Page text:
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Anansa Benbow ’15

Languages, Identity, and Connections A lexicographer documents African American English, part of a new project to capture the linguistic legacy of Black history and culture.Interview by Karen McCally ’02 (PhD)
illustration of Anansa Benbow(Illustration: David Cowles for the University of Rochester)

Anansa Benbow ’15

Linguist, presenter, podcaster

Lexicographer, Oxford University Press Dictionary of African American English

On language and music, and the late Paul Burgett ’68E, ’76E (PhD): “A lot of terms in African American English come from Black music. I took Dean Burgett’s Music of Black Americans and History of Jazz. I really wish I could talk to him about my work. I know he’d be excited. I know he would give me terms from when he was growing up. I think about him every week, just because a term will come up and I’m like, ‘Oh, I learned about that with Dean Burgett.’ ”

There was a lot of language diversity in my family. My mother’s family came from Puerto Rico and my dad’s family is from Greeleyville, South Carolina. A lot of the older people in my dad’s family have distinct kinds of Southern accents, and my mother’s family spoke Spanish and “Spanglish.” I also spent a lot of time in New York City, where there are so many languages spoken but also so much linguistic flexibility.

At Rochester, I started as a brain and cognitive sciences major, but realized what I really loved was language cognition. I came back after one summer and said to my advisor, “I think I want to do linguistics.” When I started taking sociolinguistics, I realized how connected languages are to identity, and I was able to make so many connections from my life to the work.

I’m part of a team creating the Oxford Dictionary of African American English, which is a joint project of Harvard and Oxford University Press. There have been other dictionaries of African American English, like glossaries coming out during the Jazz Age, and then more recent examples from the 1980s and ’90s, like Black Slang by Clarence Major and Black Talk by Geneva Smitherman. The words they included are automatically considered for our dictionary.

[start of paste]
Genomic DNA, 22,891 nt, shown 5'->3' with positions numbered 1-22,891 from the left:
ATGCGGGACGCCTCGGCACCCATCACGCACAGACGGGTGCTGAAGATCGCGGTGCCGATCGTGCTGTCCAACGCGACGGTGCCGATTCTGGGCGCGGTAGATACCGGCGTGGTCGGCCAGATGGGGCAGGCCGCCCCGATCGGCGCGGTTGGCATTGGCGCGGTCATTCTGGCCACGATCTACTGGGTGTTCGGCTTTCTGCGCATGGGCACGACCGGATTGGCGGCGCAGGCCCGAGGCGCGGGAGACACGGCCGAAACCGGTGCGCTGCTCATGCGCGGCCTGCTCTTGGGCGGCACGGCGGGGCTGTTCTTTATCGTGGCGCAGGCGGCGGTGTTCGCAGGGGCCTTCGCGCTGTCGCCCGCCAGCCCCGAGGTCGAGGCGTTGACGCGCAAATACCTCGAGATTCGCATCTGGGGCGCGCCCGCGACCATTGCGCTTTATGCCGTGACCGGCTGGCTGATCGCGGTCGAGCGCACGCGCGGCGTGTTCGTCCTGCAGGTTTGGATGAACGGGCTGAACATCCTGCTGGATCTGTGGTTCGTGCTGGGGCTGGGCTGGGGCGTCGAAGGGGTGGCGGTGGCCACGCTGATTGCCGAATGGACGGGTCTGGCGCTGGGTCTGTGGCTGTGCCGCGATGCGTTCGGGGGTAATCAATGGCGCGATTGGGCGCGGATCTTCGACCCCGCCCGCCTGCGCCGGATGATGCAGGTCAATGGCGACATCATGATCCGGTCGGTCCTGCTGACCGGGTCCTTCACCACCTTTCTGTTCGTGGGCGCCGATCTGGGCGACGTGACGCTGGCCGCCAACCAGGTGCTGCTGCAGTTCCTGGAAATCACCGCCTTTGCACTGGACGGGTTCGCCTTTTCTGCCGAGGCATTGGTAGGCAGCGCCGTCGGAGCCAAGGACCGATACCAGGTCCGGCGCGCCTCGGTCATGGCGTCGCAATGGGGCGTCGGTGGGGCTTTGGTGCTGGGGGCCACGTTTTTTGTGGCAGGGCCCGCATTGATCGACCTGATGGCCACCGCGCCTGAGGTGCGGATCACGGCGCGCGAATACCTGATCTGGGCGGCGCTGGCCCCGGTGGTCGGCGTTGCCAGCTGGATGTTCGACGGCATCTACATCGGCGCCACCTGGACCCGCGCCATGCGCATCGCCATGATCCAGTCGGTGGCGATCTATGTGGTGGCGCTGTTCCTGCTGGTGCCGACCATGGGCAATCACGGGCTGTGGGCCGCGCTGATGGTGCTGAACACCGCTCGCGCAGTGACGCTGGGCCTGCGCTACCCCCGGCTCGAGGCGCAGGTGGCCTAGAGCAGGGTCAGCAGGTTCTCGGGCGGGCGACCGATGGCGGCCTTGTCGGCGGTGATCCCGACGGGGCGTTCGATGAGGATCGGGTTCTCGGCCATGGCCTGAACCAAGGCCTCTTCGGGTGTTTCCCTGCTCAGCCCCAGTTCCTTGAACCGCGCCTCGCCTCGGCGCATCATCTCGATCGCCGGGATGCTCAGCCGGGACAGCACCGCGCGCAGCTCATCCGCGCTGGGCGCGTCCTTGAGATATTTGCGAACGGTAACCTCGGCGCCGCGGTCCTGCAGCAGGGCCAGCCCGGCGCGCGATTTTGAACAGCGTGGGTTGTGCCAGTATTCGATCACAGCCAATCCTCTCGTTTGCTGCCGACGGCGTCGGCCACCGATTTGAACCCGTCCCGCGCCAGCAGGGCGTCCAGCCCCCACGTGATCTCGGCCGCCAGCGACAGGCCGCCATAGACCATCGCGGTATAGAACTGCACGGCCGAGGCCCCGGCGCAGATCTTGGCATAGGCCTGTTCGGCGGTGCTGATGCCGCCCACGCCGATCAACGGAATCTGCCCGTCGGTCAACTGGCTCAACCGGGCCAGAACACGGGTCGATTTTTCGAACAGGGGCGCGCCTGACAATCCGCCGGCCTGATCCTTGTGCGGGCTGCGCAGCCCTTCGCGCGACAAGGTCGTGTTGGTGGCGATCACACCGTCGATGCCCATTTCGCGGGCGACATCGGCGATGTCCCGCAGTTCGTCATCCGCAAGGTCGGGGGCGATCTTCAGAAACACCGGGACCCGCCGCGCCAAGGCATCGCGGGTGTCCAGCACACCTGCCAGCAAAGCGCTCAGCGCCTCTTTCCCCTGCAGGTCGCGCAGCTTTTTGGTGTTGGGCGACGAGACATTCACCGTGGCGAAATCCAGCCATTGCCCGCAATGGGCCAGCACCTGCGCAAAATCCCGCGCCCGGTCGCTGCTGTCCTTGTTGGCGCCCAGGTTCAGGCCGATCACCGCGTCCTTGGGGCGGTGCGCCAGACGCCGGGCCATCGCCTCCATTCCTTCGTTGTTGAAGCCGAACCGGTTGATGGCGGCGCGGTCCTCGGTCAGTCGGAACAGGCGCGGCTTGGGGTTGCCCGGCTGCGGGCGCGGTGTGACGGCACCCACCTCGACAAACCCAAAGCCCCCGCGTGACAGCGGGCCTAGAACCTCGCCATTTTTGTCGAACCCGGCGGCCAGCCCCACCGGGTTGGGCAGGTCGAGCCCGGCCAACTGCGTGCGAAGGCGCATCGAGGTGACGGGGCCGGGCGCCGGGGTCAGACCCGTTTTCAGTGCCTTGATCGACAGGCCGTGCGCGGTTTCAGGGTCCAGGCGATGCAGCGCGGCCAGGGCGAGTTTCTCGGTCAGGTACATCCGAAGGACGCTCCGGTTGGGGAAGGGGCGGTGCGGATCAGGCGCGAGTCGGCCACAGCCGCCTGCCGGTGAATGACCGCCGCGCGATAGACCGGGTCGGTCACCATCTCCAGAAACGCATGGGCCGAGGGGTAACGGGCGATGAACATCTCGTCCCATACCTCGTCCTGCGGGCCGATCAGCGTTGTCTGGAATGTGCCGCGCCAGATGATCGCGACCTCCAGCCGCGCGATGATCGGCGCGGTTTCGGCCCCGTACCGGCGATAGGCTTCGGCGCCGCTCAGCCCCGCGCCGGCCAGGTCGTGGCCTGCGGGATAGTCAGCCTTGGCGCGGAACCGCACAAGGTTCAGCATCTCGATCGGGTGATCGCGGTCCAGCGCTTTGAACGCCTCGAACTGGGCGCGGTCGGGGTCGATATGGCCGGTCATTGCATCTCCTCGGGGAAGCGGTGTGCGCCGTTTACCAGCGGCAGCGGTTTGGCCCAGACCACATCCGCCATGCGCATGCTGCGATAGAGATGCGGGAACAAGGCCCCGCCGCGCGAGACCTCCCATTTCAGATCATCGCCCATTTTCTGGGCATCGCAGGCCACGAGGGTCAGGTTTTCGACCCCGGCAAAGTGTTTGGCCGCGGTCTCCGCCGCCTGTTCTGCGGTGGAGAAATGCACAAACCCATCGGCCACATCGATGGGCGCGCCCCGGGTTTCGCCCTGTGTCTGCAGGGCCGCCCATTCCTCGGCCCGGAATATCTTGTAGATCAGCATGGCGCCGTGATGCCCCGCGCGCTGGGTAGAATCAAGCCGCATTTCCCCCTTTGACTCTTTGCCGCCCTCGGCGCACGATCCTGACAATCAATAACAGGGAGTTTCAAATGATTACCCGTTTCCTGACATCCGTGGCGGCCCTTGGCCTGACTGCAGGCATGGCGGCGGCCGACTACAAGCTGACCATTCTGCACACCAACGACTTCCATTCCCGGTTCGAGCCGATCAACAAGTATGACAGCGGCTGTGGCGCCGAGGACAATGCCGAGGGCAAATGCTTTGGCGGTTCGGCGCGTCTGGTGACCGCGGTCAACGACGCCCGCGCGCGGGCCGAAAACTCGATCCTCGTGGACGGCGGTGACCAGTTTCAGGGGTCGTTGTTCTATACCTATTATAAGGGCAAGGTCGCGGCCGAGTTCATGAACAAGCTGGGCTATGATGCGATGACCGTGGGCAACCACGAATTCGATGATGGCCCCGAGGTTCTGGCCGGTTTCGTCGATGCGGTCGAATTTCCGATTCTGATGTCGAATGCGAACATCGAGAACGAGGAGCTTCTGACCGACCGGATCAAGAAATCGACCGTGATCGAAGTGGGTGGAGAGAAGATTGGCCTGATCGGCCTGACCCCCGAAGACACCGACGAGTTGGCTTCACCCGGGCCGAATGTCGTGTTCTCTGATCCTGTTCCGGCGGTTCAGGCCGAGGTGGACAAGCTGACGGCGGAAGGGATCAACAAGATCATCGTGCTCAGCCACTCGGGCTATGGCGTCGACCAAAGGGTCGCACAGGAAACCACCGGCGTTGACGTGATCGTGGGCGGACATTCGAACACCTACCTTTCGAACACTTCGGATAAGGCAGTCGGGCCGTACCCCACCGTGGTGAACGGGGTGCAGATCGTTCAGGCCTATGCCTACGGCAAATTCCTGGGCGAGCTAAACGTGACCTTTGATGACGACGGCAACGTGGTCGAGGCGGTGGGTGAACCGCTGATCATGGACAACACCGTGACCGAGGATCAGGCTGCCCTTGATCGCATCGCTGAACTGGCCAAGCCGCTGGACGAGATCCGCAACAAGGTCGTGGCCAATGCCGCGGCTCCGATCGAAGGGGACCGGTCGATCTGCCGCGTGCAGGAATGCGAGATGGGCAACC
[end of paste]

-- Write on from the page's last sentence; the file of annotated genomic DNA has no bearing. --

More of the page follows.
A lot of common words come from African American English. “Cool” and “hip” came out of Black culture during the Jazz Age. And there’s “cakewalk.” Its origins are in a tradition that started during enslavement. There were competitions on plantations where Black people would do stylized walks or dances. They were actually mocking the slave owners, who chose the winner and awarded a cake.

Many people think that African American English is just English with mistakes. But it’s a full communicative system, meaning that there’s a vocabulary and grammar rules that tell us what to do with that vocabulary. There’s also a pragmatics aspect to it, which gives us information about how to use terms in different contexts. And there’s a phonological aspect to it, which means it has its own sound inventory, and those sounds change based on where you’re from.

There’s a lot of debate in the linguistics community about the origins of features of African American English common to older varieties of English as well as West African languages. But we’ve unquestionably maintained some words, like “goober,” “yam,” and “okra,” from West African languages.

It’s a common experience to grow up in a Black family where everyone is speaking African American English but still not seeing it as an appropriate way to speak. When I learned in my linguistics classes that African American English can be considered a language, I went home and told my parents. Being able to share what I’ve learned with my family has been extremely valuable in terms of educating ourselves about Black history and Black culture.